Formerly of the Unthanks and The Imagined Village, Jackie Oates last played Southwell back in 2009. So there was a really warm welcome for her, particularly following motherhood, her various BBC Folk Awards successes and the universal acclaim for her beautiful ‘The Spyglass & The Herringbone’ CD. Ten years on from her first solo album, she has onstage warmth and an easy presence, plus the rare ability to unite staunch traditional and more contemporary folk audiences with her perfect spring and summer vocals and fiddle playing.

Headlining the Big Top, Show Of Hands followed on perfectly from the Jackie Oates Trio, confirming their position as the most important English acoustic band on the festival circuit. With their latest ‘The Long Way Home’ recording and tracks like ‘The Gamekeeper’ they’ve returned to classic themes of love and loss, of war and exile, and their commemoration of the centenary of the Battle Of The Somme seemed poetically appropriate while the rain fell hard and the mud grew deep. While Steve Knightly remains one of the strongest front men and most affecting vocalists on the roots music scene, it increasingly feels as if Phil Beer should now be protected as a national treasure. Mourning Dave Swarbrick’s recent death, Beer is surely the finest fiddler South of the Scottish border.

Former Cornish buskers Flats & Sharps won many new fans with their good-looking brand of banjo-driven Bluegrass, fine vocals, and sharp Western gamblers-style suits and haircuts. Their ‘King Of My Mind’ CD is among the best of 2016 so far and ‘My Life’ perfectly represents their harmonic charms. But the musical finery on display stretched well beyond the main stage, with Northumbrian rising stars Gilded Thieves – who’ve been described as “a bespoke banquet of alt-folk” – beautifully led by vocalist Laura Alexa Jackets. Their biblical country song ‘Oh Sinner’ was one of the festival highlights.

Added to all this, on the outside dancefloor in the afternoon there was an incredibly diverse mix of dance sides such as the Koyuki Tribal Belly Dancers, the Convoy Irish Dance Company and the Kitchen Taps Appalachians, not to mention the other dozen or so colourful rappers and morrismen and women who’d graced the streets and pubs of Southwell en route to the festival.

Honorable musical mentions too for Isembard’s Wheel from Sheffield, one of the hits of the Barleycorn Stage, who looked remarkably clean-shaven for roots musicians and delivered poetic lyrics and contemporary folk sounds with the sartorial elegance of jolly highwaymen. And then there was Echo Town, arguably the most inventive and experimental double act appearing at Gate To Southwell 2016. Two brothers from Cornwall, they create a mesmerizing rhythmic soundscape in which folk and roots meet rock blues and reggae, often played on intense percussion, slide guitar and didgeridoos. In fact, one of the most memorable sights of Gate To Southwell 2016 was of several inebriated off-duty Morris dancers improvising like crazy to the late night Echo Town sound.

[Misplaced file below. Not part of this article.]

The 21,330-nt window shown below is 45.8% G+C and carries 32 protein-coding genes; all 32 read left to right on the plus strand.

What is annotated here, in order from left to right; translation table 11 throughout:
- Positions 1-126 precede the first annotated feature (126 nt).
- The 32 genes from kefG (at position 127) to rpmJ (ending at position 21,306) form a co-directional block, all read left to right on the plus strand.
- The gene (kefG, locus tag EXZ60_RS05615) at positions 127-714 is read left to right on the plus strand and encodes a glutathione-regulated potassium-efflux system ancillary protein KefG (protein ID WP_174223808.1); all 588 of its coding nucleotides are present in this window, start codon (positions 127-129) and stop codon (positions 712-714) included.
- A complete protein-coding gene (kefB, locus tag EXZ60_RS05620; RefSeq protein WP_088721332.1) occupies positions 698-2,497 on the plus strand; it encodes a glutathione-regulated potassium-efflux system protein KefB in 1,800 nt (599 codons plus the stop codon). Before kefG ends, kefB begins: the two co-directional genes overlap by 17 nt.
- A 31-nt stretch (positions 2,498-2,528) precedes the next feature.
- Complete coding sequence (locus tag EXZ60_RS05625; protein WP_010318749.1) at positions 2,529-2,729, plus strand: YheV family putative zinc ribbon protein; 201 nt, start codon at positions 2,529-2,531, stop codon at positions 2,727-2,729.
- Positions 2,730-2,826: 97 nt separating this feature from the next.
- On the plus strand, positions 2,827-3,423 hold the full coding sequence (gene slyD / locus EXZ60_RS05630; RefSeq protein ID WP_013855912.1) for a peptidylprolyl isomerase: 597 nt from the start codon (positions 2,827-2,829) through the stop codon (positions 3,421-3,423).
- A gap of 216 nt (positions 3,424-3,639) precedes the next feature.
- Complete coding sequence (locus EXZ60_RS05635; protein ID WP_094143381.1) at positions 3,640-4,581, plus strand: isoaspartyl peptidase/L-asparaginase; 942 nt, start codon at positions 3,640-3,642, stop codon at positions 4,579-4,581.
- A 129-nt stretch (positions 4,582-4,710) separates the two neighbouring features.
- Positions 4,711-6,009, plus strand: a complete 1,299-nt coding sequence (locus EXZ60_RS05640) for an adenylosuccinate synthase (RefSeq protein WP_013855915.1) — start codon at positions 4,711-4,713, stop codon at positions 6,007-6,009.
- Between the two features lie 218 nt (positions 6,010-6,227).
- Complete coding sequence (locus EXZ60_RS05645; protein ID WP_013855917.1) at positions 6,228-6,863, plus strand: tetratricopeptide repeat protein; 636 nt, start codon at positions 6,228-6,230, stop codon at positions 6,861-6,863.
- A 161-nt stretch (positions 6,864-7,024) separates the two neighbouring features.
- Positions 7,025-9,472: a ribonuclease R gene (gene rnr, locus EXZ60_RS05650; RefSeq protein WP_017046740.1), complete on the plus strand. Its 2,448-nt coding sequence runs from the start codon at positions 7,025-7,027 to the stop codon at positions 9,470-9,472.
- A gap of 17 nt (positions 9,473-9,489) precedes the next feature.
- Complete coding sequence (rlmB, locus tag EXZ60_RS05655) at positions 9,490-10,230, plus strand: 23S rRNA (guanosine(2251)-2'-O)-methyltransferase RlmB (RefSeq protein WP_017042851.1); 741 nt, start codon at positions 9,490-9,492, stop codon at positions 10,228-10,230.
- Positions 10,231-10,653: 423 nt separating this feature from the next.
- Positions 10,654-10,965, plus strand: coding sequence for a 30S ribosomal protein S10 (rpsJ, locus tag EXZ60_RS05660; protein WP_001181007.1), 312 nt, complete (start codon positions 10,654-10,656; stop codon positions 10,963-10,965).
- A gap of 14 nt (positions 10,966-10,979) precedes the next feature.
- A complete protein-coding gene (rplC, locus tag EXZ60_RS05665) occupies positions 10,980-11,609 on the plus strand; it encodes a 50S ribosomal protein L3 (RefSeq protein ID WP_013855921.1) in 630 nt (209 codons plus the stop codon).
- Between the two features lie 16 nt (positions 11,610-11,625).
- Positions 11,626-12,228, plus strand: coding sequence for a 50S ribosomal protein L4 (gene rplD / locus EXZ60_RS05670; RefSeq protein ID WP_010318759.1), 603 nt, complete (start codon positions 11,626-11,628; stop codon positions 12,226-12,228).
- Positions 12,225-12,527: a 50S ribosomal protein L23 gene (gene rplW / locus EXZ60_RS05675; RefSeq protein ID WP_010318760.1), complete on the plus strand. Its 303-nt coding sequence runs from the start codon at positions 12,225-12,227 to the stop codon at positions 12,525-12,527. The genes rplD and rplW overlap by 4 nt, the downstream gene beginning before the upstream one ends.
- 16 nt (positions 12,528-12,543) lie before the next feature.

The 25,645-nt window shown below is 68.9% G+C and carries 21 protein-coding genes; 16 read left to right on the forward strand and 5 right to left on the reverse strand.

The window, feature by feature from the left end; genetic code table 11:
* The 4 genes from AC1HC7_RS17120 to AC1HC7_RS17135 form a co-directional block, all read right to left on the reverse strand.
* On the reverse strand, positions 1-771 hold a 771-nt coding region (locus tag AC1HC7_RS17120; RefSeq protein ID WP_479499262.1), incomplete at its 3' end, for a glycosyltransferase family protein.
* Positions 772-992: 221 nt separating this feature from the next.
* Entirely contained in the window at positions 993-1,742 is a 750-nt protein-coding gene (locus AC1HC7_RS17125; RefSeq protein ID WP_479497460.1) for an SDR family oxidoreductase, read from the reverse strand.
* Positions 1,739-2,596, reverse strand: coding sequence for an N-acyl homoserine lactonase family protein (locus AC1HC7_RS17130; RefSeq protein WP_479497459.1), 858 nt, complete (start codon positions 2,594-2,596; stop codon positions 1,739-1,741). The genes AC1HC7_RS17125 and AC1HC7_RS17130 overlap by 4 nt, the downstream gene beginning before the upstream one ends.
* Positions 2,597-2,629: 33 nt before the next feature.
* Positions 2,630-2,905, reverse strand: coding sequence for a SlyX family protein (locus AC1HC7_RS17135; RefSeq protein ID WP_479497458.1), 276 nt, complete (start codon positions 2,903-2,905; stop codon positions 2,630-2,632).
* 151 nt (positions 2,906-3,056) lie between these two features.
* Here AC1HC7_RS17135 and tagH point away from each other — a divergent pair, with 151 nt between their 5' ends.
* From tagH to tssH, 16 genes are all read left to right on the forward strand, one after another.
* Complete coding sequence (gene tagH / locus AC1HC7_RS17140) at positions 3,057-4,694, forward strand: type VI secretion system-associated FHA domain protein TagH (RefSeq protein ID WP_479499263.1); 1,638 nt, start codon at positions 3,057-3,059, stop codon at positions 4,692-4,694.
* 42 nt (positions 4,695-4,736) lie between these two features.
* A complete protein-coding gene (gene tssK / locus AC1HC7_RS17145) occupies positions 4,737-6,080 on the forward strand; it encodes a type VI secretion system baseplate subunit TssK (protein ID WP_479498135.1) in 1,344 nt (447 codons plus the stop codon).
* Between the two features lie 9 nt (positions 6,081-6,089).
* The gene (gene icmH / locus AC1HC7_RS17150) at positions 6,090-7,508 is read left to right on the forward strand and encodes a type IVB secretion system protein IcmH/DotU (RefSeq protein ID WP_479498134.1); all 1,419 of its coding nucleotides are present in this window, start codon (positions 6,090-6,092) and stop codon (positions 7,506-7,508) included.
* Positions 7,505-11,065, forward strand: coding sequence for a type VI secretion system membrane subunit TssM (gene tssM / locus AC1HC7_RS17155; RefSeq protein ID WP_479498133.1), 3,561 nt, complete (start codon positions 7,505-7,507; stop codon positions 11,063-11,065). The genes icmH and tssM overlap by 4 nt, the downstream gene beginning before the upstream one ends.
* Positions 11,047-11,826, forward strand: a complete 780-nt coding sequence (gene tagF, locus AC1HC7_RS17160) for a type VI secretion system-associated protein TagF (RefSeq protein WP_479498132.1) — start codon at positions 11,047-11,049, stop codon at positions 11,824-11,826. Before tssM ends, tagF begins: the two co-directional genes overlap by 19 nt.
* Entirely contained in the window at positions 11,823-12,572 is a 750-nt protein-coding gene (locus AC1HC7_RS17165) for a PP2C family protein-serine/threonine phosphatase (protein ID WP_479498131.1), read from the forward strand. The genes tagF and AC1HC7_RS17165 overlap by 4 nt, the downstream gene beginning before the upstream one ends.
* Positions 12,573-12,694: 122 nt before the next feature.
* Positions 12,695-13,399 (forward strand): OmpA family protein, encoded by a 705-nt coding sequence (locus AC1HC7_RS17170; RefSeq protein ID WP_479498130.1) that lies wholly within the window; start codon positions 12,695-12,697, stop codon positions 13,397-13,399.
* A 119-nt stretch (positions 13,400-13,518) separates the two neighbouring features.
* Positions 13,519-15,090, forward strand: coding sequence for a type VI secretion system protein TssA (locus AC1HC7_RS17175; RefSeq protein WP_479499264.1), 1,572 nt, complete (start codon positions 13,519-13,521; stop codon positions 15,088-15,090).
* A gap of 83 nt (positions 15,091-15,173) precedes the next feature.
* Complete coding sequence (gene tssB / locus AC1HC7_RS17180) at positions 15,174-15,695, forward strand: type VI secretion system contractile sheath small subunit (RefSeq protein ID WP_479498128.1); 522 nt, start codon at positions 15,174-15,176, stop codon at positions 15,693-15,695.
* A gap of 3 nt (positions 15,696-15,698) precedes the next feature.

Never mind the weather, with so many workshops, great food, drink and craft stalls, plus fantastic kids entertainment from Dan The Hat, Johnny & The Raindrops and the ubiquitously funny Keith Donnelly, it often felt like there was too much going in this most eclectic circus.

ANARCHY IN THE UKELELES

Jun 15, 2016   //   by Michael Stevenson   //   News  //  No Comments

After the tropical heat, fireworks and musical riches of Thursday night, the heavens above Nottinghamshire opened on Friday. A torrential downpour at high noon threatened the existence of the festival as both the Big Top and the New Stage suffered from flooding. Thankfully, several hours of great ground work by Mike Kirrage’s site crew (led by Simon Walker) of stewards plus lighting and sound staff managed to save the day. It was, literally, all hands to the pump before normal festival service was resumed by early evening.

As always, there was a tremendous variety of music across all four smaller tents, including the warmly upbeat singalong songs of Pete Morton, the Canadian traditional sounds of Vishten and the a-capella harmonies of The Teacups on the Folk Stage. In the Barleycorn, there was rising folk star and former Nottingham student Bella Gafney, who also performed with Bric-a-Brac, while on the flood-defying New Stage there were waves of exotic and extremely danceable sounds such as the gypsy jazz of Maniere Des Bohemiens, the thoroughly funky Cheshire & The Cat and the mad Balkan party ska-meets-swing of Mr Tea & The Minions.

But it was primarily an evening of excellent North American music in Southwell’s Big Top. Charismatic and confessional, the young Canadian country singer Meaghan Blanchard drew us into her solo songs that openly struggled to make sense of this world. All the way from Prince Edward Island, looking like a pre-Raphaelite painting come to life, she tackled failed relationships on tracks like ‘Broken Pieces’ and ‘Cry Cry Cry’ and she spoke warmly of her grandmother’s words of wisdom: there are only two kinds of people – movers & shakers and those who sit listening to sad country songs.